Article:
Mark This Time Well

prop-8-2We need to mark these weeks well and remember what’s going on. It’s entirely possible that we may look back and realize this is when our society as we have known it changed in fundamental ways.

           Not because of the economy or the future of the Big Three auto makers. Not because of the completion of Pres.-elect Obama’s proposed cabinet. Not because of some movies being released with Oscar buzz.

            We need to remember these weeks because we are witnessing a major shift in the tactics and visibility of the radical gay-rights movement in our country.  The palpable anger over the passing of California’s Proposition 8 (in which voters rescinded the rights of homosexuals to be legally wed) spilled over into street riots and more. The vitriol directed at the coalition who supported the proposition –social conservatives, evangelical Christians, Roman Catholics and Mormons – has been directed not just at those in California, but across the nation. 

            And now comes the furor over the naming of Pastor Rick Warren (who supported Prop 8 and has also been at the forefront of evangelical response to the global AIDS crisis) to pray at the upcoming inauguration. The furor (here) is coming from the GLBT (gay, lesbian, bi-sexual and transgender) community, who feel that Obama owes them better for their political support in his campaign.  Apparently, the fact that the prayer at the end of the ceremony is by a pastor who supports gay rights isn’t enough.  (Maybe the appointment of an openly gay military chief will help)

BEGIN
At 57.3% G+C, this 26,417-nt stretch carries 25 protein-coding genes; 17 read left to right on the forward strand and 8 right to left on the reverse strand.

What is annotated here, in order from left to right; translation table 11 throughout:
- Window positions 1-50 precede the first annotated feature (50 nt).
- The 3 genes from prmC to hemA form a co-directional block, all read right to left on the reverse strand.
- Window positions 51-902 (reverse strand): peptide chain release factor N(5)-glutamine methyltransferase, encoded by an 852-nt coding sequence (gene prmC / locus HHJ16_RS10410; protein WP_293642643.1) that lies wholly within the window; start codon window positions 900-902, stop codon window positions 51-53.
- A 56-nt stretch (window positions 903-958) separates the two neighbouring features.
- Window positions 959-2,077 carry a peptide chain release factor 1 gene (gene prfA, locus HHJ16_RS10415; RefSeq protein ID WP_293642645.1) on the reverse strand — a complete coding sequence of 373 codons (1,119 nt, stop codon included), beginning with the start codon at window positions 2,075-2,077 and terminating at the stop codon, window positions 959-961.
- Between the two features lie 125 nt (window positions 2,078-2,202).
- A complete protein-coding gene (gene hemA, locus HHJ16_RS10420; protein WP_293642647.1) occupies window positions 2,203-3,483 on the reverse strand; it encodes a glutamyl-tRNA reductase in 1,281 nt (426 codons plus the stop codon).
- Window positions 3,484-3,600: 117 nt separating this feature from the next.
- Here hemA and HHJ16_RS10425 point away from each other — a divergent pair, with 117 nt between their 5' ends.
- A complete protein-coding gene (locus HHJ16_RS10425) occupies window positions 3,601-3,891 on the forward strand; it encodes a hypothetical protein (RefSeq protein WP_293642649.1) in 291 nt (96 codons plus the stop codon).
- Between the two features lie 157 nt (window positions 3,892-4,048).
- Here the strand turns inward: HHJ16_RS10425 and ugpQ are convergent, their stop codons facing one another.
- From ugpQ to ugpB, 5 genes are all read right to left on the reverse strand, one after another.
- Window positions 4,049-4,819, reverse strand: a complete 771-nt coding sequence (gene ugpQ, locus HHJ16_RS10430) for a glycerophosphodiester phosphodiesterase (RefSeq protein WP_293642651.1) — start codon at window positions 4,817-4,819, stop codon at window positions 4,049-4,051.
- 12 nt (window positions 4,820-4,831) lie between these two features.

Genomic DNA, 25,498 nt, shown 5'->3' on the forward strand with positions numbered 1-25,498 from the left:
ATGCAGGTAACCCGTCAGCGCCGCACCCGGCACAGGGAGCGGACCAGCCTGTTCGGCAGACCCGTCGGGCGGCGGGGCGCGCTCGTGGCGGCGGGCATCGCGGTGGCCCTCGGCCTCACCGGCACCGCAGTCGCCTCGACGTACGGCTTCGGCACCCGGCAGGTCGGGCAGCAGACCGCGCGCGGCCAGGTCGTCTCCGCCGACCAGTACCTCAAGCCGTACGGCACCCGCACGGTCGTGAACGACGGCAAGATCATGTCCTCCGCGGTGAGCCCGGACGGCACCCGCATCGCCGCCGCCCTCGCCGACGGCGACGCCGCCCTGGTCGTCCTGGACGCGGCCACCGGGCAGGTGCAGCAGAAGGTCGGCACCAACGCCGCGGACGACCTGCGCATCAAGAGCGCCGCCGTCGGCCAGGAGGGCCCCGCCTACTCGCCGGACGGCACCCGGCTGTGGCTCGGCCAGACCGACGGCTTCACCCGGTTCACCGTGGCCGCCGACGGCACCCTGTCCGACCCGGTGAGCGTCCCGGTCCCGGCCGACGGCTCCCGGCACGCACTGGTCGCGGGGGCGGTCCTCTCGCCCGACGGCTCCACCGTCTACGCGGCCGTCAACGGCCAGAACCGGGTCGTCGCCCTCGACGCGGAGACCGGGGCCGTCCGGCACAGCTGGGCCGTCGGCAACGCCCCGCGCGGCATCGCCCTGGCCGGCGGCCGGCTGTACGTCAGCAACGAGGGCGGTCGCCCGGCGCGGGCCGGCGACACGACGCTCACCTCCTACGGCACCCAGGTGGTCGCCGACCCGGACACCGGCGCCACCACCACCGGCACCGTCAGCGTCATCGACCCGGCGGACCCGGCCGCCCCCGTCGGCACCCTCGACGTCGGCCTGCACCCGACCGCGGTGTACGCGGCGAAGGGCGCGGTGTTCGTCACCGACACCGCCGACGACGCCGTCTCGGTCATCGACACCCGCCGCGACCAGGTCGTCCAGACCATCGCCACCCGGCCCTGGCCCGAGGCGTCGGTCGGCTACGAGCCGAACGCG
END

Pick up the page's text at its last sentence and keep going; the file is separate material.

Here’s the key moment to notice.  The more radical elements of the gay-rights movement are not the least bit interested in merely having a voice in the diverse conversation in our society, as guaranteed by the Constitution. They want to actively silence / quash opposing viewpoints—especially those that question the validity of their moral choices. Even a mere nod to diversity (the inclusion of Pastor Warren is not an agreement with his positions on gay rights nor a promise that this viewpoint will ever be seriously considered in policy discussions) has been met with furious rhetoric, deep anger and “line in the sand” ultimatums. Sexual politics has taken a dramatic step

            Where will this lead? Who knows?  But I suspect things may never be the same. So…watch and pray.

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One response

  1. Yes. we may indeed look back and recognize this as the time in which we finally began to recognize all individuals as being equal, regardless of their sexual orientation, and won’t that be a wonderful day when all of God’s children are no longer discriminated against? Because sometimes, just having a voice but still not having a place at the table is not enough.

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